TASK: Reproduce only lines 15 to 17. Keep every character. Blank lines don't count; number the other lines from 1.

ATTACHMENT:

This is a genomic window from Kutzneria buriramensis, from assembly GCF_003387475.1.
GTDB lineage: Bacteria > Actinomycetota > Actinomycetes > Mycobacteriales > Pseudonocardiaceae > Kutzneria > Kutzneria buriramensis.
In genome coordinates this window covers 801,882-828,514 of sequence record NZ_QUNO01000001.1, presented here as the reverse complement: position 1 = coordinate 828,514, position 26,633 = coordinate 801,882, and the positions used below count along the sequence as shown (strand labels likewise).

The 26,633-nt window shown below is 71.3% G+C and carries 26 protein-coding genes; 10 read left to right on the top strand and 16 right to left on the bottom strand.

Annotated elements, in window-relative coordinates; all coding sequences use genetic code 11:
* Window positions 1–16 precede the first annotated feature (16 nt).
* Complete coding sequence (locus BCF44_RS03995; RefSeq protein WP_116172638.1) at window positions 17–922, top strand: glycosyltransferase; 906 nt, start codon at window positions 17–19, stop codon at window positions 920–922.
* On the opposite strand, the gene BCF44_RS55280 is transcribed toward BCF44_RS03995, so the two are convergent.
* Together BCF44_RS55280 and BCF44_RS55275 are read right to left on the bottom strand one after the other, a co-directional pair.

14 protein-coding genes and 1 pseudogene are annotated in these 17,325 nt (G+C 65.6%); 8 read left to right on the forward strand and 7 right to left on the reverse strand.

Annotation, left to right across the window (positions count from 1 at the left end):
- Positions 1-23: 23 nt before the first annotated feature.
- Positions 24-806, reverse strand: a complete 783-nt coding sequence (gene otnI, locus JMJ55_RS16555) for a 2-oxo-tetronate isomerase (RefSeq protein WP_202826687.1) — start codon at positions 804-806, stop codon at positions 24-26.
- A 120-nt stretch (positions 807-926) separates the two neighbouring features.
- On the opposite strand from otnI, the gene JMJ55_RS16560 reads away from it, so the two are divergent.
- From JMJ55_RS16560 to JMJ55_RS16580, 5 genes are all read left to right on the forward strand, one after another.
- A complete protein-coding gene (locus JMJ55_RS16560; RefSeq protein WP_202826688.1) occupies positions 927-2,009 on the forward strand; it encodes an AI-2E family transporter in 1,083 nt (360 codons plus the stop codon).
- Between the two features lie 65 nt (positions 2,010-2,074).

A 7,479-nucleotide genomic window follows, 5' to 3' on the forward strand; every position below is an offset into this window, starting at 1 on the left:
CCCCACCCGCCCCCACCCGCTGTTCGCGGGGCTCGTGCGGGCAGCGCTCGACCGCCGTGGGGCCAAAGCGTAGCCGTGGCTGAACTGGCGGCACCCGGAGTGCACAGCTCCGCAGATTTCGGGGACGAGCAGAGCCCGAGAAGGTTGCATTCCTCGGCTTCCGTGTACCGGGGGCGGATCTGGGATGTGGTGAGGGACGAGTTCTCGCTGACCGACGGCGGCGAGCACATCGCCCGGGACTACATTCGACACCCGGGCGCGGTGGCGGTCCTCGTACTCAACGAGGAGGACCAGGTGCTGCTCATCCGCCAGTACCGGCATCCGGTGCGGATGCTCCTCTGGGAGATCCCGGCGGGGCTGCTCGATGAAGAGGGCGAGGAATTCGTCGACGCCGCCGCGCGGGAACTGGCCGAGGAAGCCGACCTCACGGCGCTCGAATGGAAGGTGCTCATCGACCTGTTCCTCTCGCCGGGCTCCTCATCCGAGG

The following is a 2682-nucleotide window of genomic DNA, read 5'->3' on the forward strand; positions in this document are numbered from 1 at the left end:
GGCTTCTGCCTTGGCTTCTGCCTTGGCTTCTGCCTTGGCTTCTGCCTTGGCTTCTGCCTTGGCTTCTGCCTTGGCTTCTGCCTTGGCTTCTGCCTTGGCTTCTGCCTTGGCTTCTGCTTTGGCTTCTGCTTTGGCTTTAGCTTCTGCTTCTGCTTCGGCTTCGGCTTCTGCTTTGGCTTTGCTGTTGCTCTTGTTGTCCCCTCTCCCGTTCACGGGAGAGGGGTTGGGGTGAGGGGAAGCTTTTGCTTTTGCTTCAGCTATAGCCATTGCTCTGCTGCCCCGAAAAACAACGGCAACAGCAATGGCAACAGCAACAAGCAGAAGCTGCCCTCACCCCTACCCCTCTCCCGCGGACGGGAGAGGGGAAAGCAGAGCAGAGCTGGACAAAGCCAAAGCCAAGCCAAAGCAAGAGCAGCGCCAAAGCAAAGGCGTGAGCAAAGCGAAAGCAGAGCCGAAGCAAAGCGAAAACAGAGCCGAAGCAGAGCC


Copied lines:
- On the opposite strand from otnI, the gene JMJ55_RS16560 reads away from it, so the two are divergent.
- From JMJ55_RS16560 to JMJ55_RS16580, 5 genes are all read left to right on the forward strand, one after another.
- A complete protein-coding gene (locus JMJ55_RS16560; RefSeq protein WP_202826688.1) occupies positions 927-2,009 on the forward strand; it encodes an AI-2E family transporter in 1,083 nt (360 codons plus the stop codon).